The Court of Appeal has upheld the decision of the High Court in Xu & Anor v IAG, in a decision that will provide further certainty to insurers in respect of the entitlements of an assignee under an assigned insurance claim. Following the Court’s decision, it remains the case in New Zealand that replacement benefits in an insurance policy are personal to the original insured, and are incapable of being assigned.Read More
On Wednesday 16th May, partner Philippa Fee was a speaker at the ANZIIF Liability Conference. Philippa spoke about developments in D&O Insurance. Her presentation and notes are embedded below.
‘Phase 2’ of the shake-up of New Zealand’s Anti-Money Laundering and Countering Financing of Terrorism (AML/CFT) legislation is just around the corner.
From July 2018, lawyers, conveyancers, and trust and company service providers will need to begin complying with the AML/CFT Act’s strict reporting and monitoring requirements. Other entities that will come within the ambit of the Act include accountants from 1 October 2018, real estate agents from 1 January 2019, and the New Zealand Racing Board and high-value dealers from 1 August 2019.Read More
The legal and regulatory framework for insurance brokers (and other financial advisers) is set to change substantially when the Financial Services Legislation Amendment Bill is passed later this year.
The Bill has been drafted in response to a number of problems with the existing regime for financial advice, which was said to be “hindering investor confidence, participation in financial markets and informed decision making”. It is intended that the Bill will address these problems by ensuring consumers can access the financial advice they need and by improving the quality of financial advice provided.Read More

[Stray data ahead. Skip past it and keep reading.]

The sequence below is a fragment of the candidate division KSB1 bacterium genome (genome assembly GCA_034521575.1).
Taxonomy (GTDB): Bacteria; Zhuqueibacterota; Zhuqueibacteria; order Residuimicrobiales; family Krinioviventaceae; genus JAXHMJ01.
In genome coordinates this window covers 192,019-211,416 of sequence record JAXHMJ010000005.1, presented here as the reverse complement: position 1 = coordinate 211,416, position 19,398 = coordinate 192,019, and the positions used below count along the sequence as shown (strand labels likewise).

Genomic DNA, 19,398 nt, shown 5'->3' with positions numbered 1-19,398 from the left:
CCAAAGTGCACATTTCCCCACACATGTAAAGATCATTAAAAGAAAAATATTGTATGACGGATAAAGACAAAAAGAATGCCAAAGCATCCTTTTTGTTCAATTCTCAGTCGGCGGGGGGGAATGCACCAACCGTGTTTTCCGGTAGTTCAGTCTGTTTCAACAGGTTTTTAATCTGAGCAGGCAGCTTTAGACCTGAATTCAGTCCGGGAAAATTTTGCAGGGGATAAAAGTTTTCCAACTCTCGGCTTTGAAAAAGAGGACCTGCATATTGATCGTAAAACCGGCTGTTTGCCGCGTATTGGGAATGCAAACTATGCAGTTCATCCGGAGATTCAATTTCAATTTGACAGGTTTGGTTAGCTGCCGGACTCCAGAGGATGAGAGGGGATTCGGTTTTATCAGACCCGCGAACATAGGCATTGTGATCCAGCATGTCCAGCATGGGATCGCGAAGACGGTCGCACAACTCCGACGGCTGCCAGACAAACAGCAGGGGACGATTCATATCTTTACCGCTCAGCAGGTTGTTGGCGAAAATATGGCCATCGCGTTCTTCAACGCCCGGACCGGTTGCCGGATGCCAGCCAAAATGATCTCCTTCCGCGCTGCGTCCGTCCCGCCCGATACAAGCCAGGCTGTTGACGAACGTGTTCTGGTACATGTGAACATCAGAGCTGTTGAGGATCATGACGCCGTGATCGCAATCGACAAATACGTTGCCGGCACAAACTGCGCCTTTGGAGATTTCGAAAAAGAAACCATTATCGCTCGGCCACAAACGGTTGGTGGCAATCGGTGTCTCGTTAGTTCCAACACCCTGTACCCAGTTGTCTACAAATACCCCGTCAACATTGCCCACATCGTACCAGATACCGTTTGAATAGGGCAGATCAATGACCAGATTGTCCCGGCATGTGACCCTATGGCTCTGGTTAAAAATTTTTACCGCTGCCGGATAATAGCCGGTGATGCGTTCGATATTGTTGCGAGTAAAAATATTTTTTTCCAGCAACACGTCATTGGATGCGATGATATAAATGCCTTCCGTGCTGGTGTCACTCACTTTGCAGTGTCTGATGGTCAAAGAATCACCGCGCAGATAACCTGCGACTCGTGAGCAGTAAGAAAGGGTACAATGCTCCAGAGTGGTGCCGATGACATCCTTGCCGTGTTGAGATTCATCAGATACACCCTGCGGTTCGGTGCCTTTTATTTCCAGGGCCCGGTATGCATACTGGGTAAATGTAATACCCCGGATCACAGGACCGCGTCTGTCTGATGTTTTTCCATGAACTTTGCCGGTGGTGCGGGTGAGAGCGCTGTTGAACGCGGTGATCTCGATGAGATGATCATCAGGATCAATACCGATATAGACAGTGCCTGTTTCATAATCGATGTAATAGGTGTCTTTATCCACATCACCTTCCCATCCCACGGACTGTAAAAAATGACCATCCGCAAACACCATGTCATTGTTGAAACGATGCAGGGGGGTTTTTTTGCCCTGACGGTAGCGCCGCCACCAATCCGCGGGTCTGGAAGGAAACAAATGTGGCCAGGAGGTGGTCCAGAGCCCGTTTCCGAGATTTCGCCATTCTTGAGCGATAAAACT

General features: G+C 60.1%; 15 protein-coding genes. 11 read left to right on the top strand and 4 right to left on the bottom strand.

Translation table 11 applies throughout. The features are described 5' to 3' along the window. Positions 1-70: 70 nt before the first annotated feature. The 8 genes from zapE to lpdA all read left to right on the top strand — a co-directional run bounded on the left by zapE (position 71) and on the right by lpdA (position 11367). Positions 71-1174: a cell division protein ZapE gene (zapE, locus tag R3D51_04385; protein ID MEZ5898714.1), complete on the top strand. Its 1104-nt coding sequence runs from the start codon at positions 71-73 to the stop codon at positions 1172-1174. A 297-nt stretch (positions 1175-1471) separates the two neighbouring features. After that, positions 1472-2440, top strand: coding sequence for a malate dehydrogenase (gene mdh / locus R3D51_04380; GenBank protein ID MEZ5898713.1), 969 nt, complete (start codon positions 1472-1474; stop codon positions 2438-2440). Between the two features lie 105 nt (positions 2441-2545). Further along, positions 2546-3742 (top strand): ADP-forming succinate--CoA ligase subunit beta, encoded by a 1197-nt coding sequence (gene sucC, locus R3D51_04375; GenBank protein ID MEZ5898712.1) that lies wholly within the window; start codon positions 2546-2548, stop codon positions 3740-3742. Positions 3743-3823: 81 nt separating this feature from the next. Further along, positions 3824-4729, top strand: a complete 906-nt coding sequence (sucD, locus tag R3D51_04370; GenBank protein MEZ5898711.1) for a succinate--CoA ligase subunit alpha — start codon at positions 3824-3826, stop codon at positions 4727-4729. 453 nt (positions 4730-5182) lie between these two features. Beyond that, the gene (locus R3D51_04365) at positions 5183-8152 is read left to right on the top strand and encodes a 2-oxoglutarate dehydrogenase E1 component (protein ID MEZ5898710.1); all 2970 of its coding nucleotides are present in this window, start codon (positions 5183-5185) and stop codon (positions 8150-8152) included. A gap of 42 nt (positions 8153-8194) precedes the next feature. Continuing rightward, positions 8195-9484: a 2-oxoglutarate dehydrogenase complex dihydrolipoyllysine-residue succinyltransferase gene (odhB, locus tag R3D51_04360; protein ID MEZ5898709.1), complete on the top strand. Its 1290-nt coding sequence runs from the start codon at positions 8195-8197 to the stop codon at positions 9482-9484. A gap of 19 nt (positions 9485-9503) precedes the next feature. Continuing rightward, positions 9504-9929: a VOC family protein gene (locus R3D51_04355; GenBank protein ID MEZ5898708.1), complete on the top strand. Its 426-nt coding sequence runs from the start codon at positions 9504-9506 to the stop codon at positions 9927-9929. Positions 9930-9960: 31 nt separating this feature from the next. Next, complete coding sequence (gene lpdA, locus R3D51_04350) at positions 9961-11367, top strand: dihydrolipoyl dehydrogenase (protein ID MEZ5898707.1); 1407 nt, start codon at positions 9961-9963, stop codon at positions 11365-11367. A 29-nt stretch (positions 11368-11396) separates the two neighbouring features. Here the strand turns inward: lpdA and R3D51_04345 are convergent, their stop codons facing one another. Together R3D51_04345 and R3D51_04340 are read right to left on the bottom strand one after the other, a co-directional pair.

Our Best Friends Cocktail evening was held on the 27th February at our new offices on Level 18. Friends from Clyde & Co offices in Australia, Singapore and beyond were present as well as Fee Langstone staff and clients.
Guests were offered a range of specially designed cocktails including Promissory Espresstoppel, Spritzgerald v Muldoon, Interim Ginjunction, Harvey Specter Wallbanger and the Donoghue v Stevenson.
The night ended with everyone braving the wind to enjoy a glass or two on the rooftop at Level 19 overlooking the harbour.
Many thanks to all who came, especially those from afar.
This Court of Appeal decision asks whether a PI or D&O policy should respond to a claim against directors of a fund management company who allegedly negligently signed quarterly directors’ certificates and confirmations.Read More
Purchasers with assigned rights to an insurance claim for an earthquake damaged house argued unsuccessfully that their insurer was estopped from denying full replacement cover. The court found that the purchasers had still profited from the purchase, even if only paid indemnity value.Read More
Wellington City Council v Local Government Mutual Funds Trustee Limited 
A leaky apartment building in Wellington has resulted in a $10m pay-out by the Wellington City Council, due to the Council’s failure to notify its insurer within a reasonable time frame.Read More
Building (Earthquake-prone Buildings) Amendment Act 2016
The Building (Earthquake-prone Buildings) Amendment Act 2016 which came into force on July 1, 2017 brings radical changes to the methodologies by which local councils, engineers and building owners will carry out assessments and deal with earthquake-prone buildings. These changes are limited to commercial buildings and residential buildings that comprise of two or more stories and three or more household units.Read More